澳洲Australia property Extra repayments and the impact on tax of


在澳大利亚 The pool at of an IP needs to be resurfaced (or so the pool doctor says), the cost was estimated to be $10K ($10,000), after recoverying from my impresssion of a cat coughing up a fur ball, it just seems far too much. Its just a standard poo I need some advice regarding a property purchase. Property - semi-detached house Bedrooms - 2 Condition - average needs internal reno to modernise Street - one of the best in suburb Location - excellent Close to schools - yes Transport - 50m


Im struggling to get my head around this fundamental.

Lets say I neutrally gear a property, the yield is just paying the interest.

If I start to pay extra repayments from my own salary, this reduces the interest payable.

The more interest I reduce the less the yield is paying interest and starts to pay principle and starts to become eligible for income tax because of this?

So effectively the more I pay off an IP the more tax I am paying, which reduces the benefit of extra repayments and I am increasing my taxable income?

So would it be more cost effective to keep a property neutrally geared, and save the extra repayments and invest them elsewhere, then pay the IP off in one lump sum?

Is there a calculator that shows the impact to yield tax based on extra repayments?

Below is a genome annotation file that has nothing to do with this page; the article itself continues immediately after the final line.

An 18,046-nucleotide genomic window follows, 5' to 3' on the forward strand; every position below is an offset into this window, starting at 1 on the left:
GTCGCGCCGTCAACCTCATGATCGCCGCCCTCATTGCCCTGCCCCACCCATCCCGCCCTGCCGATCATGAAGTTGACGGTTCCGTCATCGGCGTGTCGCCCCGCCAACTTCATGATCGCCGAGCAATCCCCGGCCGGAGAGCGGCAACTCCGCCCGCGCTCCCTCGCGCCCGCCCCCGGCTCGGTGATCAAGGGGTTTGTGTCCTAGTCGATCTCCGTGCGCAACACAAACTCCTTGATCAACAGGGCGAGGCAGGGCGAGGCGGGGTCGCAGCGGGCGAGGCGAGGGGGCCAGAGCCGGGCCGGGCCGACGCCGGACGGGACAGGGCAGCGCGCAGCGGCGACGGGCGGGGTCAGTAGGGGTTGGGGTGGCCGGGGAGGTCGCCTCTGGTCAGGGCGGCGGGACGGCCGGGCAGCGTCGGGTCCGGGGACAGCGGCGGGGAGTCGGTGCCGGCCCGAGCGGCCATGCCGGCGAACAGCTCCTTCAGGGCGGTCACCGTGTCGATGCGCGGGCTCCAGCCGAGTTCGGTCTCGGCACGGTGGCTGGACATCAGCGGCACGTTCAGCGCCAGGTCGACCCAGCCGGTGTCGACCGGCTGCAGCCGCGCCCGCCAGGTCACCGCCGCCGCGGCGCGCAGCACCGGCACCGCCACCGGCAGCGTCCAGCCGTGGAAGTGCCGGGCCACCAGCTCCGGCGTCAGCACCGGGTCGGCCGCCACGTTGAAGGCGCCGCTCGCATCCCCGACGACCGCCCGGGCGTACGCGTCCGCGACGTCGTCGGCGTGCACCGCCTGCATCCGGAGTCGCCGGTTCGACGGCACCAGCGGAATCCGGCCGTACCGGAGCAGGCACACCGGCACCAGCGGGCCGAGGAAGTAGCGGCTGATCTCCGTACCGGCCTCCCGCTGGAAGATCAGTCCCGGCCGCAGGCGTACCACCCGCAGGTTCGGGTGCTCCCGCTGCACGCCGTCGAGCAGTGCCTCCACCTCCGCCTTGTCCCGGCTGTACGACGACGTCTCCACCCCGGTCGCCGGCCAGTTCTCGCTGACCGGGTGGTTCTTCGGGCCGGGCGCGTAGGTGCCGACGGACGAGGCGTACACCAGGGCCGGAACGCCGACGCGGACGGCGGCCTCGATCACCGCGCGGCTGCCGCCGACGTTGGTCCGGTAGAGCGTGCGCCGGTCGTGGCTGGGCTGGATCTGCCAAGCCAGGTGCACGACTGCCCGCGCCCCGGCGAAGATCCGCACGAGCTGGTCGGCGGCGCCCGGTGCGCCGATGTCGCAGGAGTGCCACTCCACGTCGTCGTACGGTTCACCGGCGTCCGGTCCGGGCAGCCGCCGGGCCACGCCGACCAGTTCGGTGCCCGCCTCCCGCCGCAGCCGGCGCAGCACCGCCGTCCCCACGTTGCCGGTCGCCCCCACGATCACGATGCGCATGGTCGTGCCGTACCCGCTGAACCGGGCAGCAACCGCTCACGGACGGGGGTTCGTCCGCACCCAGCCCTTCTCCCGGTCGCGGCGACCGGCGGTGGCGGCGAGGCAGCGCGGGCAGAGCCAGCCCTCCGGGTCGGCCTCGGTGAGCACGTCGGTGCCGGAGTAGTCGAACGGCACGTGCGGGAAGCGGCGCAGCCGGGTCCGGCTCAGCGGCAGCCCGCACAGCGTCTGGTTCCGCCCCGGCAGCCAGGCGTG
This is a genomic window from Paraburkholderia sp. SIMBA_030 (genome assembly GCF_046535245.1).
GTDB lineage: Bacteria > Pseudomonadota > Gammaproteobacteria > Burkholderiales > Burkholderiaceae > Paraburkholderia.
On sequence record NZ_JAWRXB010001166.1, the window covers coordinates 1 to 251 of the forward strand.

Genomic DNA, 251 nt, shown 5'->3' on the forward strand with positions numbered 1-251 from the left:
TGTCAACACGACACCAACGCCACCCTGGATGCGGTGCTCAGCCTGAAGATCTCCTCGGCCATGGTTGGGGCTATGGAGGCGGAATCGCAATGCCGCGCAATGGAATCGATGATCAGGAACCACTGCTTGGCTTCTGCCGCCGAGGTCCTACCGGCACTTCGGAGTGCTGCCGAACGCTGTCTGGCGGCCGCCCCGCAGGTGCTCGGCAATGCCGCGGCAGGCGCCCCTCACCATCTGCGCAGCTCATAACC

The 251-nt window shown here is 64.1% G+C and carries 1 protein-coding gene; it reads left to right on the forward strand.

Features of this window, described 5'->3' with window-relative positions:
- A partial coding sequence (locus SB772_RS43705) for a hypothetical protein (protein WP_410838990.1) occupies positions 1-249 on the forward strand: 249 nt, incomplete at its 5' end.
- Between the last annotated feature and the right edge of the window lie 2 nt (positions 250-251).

评论
That is correct dynamite. While have a positively geared property is good (because more money in your pocket), the MARGINAL benefit of doing so is significantly reduced because 30-45% of it goes straight to the government.  

评论
thanks !!!  

评论
I think before you do anything you have to get out of the mindset that 'I have to pay these loans back'. You don't until 30 years time (assuming you let them run their course).

Best strategy I think is to maintain the status quo. Do not pay them off ASAP. If your long term goal is having 4 IPs - hopefully by the time you retire you can just sell 1 of them to pay out all of the IP debt and have 3, unencumbered properties that you can use later to access equity or do whatever you want with them.  

评论
nice one thanks.

im thinking more like 10-15 years by the way hehe.  

评论
Well the thing that limits property purchases is income - capital itself isn't the big issue. So if you can increase income you will be fine  

评论
i see. is there a calculator online for multiple property borrowing power?